• wget https://repo.zabbix.com/zabbix/5.0/ubuntu/pool/main/z/zabbix-release/zabbix-release_5.0-1+focal_all.deb
      • sudo dpkg -i zabbix-release_5.0-1+focal_all.deb

      Next, update the package index:

      Then install the Zabbix agent:

      • sudo apt install zabbix-agent2

      Next, you will need to edit the agent configuration file, which contains all the agent’s settings. These settings specify the address to transfer data to, the port to use for connections to and from the server, whether to use a secure connection, and much more. In most cases, the default settings will be fine. All settings within this file are documented via informative comments throughout the file.

      For this tutorial, you will need to edit the Zabbix agent settings to set up its connection to the Zabbix server. Open the agent configuration file in your text editor:

      • sudo nano /etc/zabbix/zabbix_agent2.conf

      By default, the agent is configured to send data to a server on the same host as the agent, so you will need to add the IP address of the Zabbix server. Find the following section:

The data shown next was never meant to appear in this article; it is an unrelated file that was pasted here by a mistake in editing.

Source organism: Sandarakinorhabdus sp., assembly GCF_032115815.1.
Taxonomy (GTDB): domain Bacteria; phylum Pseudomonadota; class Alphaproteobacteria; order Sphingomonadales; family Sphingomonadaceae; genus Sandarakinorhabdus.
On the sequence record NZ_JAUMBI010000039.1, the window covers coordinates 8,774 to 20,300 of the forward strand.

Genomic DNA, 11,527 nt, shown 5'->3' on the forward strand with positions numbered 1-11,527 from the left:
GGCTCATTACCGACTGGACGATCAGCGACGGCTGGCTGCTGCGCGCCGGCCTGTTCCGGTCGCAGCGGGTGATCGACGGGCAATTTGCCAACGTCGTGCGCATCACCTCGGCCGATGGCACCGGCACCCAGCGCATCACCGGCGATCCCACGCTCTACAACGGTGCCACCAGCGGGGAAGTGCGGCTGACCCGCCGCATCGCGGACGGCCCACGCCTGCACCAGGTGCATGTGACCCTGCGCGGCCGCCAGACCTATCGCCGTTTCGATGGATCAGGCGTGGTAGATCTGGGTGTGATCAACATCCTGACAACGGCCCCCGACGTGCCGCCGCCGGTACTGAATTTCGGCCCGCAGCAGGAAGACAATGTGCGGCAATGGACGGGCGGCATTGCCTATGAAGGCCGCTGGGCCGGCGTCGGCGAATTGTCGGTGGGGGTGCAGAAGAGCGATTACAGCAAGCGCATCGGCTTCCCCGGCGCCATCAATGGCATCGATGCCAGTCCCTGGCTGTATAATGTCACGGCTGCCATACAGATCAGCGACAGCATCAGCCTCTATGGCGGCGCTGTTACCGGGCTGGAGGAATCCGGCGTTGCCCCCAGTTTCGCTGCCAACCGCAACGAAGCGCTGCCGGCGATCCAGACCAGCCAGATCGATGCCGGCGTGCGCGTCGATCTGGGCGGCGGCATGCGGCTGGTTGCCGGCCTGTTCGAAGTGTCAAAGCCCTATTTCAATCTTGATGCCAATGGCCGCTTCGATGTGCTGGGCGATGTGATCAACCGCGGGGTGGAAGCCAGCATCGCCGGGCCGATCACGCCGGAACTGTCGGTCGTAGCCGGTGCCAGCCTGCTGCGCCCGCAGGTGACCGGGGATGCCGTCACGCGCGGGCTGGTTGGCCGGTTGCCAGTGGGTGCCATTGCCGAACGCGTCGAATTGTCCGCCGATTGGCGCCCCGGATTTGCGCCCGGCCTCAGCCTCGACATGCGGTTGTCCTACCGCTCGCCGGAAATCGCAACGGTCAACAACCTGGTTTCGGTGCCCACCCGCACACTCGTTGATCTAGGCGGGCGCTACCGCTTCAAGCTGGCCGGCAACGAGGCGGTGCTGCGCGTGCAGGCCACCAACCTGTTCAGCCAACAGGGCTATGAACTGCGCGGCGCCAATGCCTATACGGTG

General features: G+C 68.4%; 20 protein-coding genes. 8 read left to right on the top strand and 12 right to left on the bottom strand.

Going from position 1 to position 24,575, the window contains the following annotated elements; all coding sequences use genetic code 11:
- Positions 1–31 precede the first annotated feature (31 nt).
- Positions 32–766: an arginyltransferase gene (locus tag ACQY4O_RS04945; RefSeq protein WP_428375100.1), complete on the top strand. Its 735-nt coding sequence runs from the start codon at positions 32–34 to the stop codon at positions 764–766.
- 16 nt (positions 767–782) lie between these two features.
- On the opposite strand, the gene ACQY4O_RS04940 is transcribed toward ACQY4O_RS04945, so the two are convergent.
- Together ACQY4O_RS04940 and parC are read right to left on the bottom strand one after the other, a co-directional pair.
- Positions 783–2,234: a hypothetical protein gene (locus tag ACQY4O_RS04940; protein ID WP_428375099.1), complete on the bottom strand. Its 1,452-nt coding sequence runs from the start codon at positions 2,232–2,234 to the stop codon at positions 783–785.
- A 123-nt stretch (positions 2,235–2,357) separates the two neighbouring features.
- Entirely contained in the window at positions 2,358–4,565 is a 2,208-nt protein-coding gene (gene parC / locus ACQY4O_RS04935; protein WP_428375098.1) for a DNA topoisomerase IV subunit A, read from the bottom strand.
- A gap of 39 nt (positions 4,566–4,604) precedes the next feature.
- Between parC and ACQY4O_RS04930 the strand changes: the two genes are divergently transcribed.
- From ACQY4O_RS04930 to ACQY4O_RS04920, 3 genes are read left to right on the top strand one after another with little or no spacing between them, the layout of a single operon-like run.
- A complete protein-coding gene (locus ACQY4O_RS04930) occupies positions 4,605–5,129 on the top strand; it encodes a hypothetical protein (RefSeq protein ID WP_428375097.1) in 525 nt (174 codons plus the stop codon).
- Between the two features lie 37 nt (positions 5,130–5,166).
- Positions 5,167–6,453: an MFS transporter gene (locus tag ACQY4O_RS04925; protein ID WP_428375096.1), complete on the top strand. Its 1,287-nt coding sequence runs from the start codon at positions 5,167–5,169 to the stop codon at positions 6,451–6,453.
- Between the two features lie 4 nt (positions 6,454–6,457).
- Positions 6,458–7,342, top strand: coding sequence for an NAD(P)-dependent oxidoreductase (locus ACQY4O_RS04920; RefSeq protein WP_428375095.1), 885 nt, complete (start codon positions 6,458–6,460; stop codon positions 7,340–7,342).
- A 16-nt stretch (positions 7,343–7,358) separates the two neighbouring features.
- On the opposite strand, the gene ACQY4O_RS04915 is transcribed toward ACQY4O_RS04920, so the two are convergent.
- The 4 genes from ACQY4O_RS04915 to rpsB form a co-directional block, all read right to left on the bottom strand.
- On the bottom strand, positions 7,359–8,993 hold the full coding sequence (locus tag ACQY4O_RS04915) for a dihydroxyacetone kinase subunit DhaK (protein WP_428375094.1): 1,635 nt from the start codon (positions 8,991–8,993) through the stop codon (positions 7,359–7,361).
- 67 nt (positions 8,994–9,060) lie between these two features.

/etc/zabbix/zabbix_agent2.conf

      ...
      ### Option: Server
      #       List of comma delimited IP addresses, optionally in CIDR notation, or DNS names of Zabbix servers and Zabbix proxies.
      #       Incoming connections will be accepted only from the hosts listed here.
      #       If IPv6 support is enabled then '127.0.0.1', '::127.0.0.1', '::ffff:127.0.0.1' are treated equally
      #       and '::/0' will allow any IPv4 or IPv6 address.
      #       '0.0.0.0/0' can be used to allow any IPv4 address.
      #       Example: Server=127.0.0.1,192.168.1.0/24,::1,2001:db8::/32,zabbix.example.com
      #
      # Mandatory: yes, if StartAgents is not explicitly set to 0
      # Default:
      # Server=
      
      Server=127.0.0.1
      ...
      

      Change the default value to the IP of your Zabbix server:

      /etc/zabbix/zabbix_agent2.conf